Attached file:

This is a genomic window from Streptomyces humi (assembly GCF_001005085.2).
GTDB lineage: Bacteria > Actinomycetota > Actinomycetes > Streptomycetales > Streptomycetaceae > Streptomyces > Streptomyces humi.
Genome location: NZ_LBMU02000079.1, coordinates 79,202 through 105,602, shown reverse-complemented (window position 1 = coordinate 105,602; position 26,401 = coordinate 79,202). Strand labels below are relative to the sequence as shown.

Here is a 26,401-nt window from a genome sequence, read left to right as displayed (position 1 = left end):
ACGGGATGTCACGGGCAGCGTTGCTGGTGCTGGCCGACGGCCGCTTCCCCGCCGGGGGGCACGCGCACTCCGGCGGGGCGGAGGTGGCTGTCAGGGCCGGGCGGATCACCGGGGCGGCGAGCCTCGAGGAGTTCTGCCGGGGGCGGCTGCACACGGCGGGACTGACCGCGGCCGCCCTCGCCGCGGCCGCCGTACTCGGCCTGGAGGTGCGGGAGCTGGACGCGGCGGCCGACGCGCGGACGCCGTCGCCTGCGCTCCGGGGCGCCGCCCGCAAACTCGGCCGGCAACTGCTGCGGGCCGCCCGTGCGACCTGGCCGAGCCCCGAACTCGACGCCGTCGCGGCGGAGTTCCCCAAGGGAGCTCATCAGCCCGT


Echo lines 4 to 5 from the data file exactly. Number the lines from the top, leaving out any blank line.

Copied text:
Here is a 26,401-nt window from a genome sequence, read left to right as displayed (position 1 = left end):
ACGGGATGTCACGGGCAGCGTTGCTGGTGCTGGCCGACGGCCGCTTCCCCGCCGGGGGGCACGCGCACTCCGGCGGGGCGGAGGTGGCTGTCAGGGCCGGGCGGATCACCGGGGCGGCGAGCCTCGAGGAGTTCTGCCGGGGGCGGCTGCACACGGCGGGACTGACCGCGGCCGCCCTCGCCGCGGCCGCCGTACTCGGCCTGGAGGTGCGGGAGCTGGACGCGGCGGCCGACGCGCGGACGCCGTCGCCTGCGCTCCGGGGCGCCGCCCGCAAACTCGGCCGGCAACTGCTGCGGGCCGCCCGTGCGACCTGGCCGAGCCCCGAACTCGACGCCGTCGCGGCGGAGTTCCCCAAGGGAGCTCATCAGCCCGT